Late yesterday Spain, France, Italy and Belgium imposed a 15 day ban on short selling of certain financial stocks.
This follows earlier temporary short selling bans by both Greece and Turkey.
Many experts have said that at best this is just shutting the stable door after the horse has bolted and at worst it is a sign of desperation.
But first what is short selling?
Basically it is the selling of something you rent or borrow in the hope that it will decline in value before you have to replace it and give it back to the person who lent it to you. For example, you think the price of cows is going to go down, so you borrow a cow from your local farmer and pay them a rent for it. You sell the cow at today’s prices, say Â£100. Then in a week’s time when the price of cows has dropped you buy it back (or an identical one) for the then going price, say Â£80. With a rent of Â£1 a week to pay out to the farmer you give the farmer the cow and you have made Â£19.
Unless of course the price of cows has gone up, then you will be out of pocket.
What the short sellers are doing is simply betting that the price of something will go down and putting their money where their mouths are.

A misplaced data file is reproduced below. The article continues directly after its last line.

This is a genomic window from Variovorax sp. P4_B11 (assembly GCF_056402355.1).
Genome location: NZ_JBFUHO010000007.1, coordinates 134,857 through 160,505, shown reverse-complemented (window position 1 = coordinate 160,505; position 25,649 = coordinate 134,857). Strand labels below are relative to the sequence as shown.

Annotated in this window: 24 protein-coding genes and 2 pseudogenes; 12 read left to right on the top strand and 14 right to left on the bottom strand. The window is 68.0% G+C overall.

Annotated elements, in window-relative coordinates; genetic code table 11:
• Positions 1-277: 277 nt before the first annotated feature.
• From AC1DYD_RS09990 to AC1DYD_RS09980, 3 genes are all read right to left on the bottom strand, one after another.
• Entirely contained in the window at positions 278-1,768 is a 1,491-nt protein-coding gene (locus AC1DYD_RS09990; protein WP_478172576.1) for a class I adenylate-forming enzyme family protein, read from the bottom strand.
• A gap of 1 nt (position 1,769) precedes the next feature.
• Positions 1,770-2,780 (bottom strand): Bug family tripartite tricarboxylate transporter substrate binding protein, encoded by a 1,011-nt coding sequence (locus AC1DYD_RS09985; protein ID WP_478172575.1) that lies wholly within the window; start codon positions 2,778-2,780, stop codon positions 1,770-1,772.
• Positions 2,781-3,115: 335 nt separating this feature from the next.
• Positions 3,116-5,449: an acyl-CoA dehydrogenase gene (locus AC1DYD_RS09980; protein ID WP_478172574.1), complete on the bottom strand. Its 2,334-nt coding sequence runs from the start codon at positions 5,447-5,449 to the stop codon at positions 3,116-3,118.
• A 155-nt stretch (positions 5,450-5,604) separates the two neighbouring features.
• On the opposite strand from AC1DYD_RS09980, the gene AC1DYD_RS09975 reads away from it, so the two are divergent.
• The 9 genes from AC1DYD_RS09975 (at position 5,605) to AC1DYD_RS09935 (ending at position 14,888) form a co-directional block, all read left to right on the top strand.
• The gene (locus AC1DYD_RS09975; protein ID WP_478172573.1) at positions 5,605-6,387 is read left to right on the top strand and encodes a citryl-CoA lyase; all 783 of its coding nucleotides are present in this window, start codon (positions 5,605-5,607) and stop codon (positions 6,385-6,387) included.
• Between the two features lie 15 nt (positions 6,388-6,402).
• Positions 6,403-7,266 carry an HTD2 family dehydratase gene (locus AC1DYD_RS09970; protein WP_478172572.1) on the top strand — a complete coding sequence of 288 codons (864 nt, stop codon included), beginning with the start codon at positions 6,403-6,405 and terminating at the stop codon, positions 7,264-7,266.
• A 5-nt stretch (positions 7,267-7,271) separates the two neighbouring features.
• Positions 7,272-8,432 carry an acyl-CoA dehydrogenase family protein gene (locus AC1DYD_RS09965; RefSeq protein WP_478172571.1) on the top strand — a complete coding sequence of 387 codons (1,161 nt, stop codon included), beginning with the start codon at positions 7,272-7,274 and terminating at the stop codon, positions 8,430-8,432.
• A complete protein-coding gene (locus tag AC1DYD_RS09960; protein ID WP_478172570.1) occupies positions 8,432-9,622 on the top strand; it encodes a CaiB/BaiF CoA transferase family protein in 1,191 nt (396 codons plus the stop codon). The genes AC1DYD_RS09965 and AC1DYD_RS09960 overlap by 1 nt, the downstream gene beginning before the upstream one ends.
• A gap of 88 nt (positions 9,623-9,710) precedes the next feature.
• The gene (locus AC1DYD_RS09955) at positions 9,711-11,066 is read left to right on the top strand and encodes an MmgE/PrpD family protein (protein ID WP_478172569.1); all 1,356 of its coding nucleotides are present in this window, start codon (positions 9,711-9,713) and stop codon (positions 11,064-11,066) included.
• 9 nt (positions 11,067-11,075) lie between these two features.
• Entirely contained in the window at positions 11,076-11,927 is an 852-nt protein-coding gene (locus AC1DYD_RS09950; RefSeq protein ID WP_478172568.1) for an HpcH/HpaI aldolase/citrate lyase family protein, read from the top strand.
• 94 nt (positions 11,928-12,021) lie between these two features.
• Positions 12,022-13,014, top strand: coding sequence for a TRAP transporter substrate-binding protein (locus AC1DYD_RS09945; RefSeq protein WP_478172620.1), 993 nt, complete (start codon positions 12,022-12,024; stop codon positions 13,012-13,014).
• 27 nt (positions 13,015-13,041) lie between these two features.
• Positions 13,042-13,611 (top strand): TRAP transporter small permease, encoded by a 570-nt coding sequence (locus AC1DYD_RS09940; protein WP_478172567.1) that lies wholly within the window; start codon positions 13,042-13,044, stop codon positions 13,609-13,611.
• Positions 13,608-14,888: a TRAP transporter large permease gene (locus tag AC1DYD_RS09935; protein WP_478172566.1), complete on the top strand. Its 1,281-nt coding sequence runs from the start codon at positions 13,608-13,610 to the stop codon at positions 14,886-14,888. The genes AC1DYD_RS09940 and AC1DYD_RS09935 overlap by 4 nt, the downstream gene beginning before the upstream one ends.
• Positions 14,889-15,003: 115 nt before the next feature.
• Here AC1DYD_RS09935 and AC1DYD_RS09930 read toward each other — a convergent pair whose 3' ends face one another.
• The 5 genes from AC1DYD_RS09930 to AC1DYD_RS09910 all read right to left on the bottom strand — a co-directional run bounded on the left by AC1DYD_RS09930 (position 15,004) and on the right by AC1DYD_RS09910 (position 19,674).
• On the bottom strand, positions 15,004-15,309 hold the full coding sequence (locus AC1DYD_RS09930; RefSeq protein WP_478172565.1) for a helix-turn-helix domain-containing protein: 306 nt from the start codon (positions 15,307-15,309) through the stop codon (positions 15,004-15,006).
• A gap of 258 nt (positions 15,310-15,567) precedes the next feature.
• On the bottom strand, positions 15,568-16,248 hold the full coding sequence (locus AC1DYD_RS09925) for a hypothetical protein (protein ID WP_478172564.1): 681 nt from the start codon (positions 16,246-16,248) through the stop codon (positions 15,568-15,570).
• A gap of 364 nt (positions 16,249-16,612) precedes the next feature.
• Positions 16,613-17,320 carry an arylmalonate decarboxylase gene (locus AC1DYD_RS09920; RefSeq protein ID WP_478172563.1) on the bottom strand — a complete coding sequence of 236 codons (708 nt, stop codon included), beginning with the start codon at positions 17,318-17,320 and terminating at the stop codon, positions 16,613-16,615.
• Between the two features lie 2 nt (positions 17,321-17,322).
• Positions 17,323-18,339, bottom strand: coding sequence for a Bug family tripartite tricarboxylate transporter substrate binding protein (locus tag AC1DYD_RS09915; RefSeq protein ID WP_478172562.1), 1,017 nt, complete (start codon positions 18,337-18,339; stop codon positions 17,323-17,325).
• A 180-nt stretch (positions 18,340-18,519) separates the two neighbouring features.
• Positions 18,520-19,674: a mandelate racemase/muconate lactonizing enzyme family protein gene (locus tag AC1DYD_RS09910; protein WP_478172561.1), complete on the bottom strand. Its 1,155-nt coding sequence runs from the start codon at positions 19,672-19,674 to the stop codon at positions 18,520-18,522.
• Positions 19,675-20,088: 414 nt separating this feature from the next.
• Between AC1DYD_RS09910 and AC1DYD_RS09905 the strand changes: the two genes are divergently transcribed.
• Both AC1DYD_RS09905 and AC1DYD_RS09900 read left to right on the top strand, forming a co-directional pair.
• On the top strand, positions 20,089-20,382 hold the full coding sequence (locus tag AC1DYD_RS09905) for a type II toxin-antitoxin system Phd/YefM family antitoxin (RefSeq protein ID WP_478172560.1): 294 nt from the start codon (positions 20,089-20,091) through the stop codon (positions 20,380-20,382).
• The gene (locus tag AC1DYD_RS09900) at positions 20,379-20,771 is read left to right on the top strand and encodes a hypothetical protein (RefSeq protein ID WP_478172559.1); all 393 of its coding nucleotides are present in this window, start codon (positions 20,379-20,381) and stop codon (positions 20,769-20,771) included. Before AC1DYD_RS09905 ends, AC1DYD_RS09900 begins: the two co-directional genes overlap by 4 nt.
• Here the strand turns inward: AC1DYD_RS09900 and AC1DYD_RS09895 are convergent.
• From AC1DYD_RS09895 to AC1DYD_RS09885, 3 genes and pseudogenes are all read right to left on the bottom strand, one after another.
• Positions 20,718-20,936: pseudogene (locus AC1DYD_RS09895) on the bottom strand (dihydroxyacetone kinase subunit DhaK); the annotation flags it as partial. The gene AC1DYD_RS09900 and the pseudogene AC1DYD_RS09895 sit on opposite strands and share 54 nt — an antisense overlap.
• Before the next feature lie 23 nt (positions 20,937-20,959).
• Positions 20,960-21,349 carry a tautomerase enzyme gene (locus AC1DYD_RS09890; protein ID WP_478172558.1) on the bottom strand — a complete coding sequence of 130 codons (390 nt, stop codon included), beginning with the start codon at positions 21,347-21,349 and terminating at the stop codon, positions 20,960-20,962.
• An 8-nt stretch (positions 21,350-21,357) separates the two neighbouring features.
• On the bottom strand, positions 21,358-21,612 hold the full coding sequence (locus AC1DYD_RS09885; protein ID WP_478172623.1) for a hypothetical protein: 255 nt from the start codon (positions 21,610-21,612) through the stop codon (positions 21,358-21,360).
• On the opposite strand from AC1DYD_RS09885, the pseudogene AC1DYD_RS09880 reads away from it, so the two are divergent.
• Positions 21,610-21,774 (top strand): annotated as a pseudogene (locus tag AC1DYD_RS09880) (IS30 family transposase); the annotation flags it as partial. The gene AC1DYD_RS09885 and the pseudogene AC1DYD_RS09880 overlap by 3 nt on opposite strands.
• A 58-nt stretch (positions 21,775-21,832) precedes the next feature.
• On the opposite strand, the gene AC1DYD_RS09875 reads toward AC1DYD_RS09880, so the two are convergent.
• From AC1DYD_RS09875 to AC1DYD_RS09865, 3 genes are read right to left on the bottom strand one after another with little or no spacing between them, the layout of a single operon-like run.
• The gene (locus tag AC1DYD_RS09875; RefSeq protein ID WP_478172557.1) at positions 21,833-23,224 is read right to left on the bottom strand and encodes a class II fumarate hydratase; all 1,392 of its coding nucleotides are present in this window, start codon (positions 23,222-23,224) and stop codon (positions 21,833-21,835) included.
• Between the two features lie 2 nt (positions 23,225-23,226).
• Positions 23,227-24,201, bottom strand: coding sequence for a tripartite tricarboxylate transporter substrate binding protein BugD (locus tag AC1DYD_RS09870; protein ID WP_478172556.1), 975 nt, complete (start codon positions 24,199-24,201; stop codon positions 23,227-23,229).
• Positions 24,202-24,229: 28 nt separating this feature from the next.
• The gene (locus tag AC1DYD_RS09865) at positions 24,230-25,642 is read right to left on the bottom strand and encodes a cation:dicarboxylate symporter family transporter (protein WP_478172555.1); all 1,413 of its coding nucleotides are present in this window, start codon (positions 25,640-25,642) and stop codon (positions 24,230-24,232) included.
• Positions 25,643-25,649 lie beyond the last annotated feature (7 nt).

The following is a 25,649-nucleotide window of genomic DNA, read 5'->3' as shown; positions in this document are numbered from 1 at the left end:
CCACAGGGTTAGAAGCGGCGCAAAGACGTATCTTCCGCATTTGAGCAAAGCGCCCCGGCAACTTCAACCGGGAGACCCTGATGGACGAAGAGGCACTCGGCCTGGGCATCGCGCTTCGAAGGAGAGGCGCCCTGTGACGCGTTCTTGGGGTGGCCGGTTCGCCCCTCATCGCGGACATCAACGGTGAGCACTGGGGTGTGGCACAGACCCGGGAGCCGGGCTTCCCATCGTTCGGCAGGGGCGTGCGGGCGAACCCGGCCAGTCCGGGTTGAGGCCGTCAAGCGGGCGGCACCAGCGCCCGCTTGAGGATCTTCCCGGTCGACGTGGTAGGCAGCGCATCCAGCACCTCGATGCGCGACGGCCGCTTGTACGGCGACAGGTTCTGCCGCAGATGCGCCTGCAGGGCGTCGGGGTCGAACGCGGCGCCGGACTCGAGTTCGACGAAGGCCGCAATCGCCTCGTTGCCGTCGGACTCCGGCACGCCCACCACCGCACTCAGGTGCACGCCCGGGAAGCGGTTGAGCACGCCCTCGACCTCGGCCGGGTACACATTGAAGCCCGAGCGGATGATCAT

This is opposed to ‘going long’ where you simply buy the stock hoping it will increase in value over time.
Short sellers say they are part of the ‘price discovery’ mechanisms of the markets.
Others say they are opportunists benefitting from others’ difficulties and that the practice causes market volatility.
One of the things that the European Securities and Markets Authority is concerned about is the link between the dissemination of misleading adverse information on companies and countries and subsequent short selling. An example is the recent unsubstantiated rumours that France may lose its AAA rating and the profits short sellers would have made out of subsequent market volatility.
Whilst Spain. Italy, Belgium and France have put these bans in place other countries have not. In the UK the FSA has said there will be no ban at present but that it would monitor the markets.
But Simon Willis, analyst at Daniel Stewart, quoted in CityWire, said those countries that did not join the ban could suffer ‘collateral damage’. And Vivek Raja of Oriel Securities warned of increased volatility and said that it was ‘dangerous’ to interfere with market forces.
Professor of economics at Harvard, Kenneth Rogoff, told the New York Times “The short-sale ban really smacks of desperation. That’s their plan for solving the euro debt crisis? I mean, this isn’t going to buy them much time.”
And Jeremy Warner in the Telegraph said that the ban was ‘self-defeating’.
The last time this sort of ban was put in place was after the demise of Lehman Brothers in 2008, which still saw stocks fall. So is a ban on short selling now going to make any difference anyway? Or will it just make us feel that ‘someone is doing something’?